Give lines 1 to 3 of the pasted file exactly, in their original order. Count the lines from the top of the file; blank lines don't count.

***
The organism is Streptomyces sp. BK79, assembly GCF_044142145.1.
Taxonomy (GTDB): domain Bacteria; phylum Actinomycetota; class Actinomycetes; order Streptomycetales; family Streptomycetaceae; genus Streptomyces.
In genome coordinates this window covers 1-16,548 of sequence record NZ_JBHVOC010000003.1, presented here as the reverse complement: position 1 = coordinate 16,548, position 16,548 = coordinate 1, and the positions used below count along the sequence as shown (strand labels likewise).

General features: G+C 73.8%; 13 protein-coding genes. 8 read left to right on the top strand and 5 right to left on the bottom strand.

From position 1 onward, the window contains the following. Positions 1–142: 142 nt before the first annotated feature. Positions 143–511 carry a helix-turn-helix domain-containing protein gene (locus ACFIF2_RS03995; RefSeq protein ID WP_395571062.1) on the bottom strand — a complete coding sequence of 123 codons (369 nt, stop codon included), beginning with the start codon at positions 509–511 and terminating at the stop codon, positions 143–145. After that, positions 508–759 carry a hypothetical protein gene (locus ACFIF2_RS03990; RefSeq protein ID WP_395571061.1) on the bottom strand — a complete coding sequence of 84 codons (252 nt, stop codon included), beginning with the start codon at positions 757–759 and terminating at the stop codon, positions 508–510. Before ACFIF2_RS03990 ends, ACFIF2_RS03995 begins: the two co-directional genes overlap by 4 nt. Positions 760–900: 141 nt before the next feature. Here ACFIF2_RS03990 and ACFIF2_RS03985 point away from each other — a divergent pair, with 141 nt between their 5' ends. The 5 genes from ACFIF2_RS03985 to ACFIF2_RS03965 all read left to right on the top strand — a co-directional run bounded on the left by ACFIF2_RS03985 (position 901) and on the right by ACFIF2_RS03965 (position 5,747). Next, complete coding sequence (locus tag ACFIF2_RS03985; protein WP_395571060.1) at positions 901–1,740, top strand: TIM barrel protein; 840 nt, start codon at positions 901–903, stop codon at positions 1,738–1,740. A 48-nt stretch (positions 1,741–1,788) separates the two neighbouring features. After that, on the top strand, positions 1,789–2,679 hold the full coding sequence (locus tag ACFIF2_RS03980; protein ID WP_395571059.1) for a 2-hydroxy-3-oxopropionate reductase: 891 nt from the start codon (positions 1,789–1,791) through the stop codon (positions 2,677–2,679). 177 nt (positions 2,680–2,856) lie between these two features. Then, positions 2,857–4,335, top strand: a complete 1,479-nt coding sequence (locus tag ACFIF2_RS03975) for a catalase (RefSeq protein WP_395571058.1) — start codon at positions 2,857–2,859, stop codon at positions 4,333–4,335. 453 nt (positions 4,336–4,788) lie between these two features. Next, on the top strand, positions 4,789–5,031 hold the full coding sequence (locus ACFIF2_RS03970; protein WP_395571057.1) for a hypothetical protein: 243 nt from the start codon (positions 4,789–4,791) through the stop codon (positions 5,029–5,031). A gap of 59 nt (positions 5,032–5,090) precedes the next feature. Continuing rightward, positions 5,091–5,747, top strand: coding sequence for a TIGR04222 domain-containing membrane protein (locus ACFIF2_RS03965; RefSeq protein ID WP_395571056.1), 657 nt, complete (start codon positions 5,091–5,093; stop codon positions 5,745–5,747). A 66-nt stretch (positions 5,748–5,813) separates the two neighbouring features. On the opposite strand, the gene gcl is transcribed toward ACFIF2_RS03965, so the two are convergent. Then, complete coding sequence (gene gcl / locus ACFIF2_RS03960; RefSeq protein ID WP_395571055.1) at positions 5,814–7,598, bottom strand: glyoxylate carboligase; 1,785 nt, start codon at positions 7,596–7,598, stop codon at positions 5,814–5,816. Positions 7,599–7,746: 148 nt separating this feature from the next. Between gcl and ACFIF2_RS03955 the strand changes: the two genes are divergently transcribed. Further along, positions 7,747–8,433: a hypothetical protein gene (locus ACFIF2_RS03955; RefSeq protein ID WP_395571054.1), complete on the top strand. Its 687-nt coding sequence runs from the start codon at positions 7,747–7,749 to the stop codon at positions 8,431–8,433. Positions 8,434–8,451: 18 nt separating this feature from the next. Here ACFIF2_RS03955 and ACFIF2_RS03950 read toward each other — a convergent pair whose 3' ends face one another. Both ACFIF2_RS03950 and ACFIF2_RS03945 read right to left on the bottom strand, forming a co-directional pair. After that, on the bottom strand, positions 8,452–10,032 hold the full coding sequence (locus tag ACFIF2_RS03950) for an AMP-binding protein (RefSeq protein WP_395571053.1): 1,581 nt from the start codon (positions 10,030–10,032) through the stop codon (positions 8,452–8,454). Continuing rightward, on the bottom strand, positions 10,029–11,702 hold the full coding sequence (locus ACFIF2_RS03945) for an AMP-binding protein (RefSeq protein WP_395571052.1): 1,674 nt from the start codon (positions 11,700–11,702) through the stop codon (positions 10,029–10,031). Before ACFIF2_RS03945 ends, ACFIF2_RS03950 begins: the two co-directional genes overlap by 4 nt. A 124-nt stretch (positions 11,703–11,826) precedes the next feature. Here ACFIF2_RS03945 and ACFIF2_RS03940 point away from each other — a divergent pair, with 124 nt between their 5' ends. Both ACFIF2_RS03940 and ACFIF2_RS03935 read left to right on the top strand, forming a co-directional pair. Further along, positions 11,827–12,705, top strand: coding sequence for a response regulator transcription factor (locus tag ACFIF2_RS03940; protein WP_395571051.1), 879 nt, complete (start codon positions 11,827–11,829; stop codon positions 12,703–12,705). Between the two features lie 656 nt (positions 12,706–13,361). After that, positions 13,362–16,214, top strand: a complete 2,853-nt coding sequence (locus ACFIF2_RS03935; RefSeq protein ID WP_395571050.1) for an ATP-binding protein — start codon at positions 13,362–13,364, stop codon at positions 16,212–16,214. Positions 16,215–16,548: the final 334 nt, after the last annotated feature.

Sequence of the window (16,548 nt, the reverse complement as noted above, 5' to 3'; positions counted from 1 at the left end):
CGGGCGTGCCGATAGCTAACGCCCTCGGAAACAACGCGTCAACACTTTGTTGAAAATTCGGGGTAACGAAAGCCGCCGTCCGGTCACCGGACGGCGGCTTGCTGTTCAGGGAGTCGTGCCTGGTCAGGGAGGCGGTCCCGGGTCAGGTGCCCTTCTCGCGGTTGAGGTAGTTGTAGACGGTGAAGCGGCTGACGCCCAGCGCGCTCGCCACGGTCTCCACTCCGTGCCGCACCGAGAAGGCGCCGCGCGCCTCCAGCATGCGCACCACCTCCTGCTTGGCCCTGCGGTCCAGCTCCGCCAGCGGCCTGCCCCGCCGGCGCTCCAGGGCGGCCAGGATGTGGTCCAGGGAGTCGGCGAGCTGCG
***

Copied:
The organism is Streptomyces sp. BK79, assembly GCF_044142145.1.
Taxonomy (GTDB): domain Bacteria; phylum Actinomycetota; class Actinomycetes; order Streptomycetales; family Streptomycetaceae; genus Streptomyces.
In genome coordinates this window covers 1-16,548 of sequence record NZ_JBHVOC010000003.1, presented here as the reverse complement: position 1 = coordinate 16,548, position 16,548 = coordinate 1, and the positions used below count along the sequence as shown (strand labels likewise).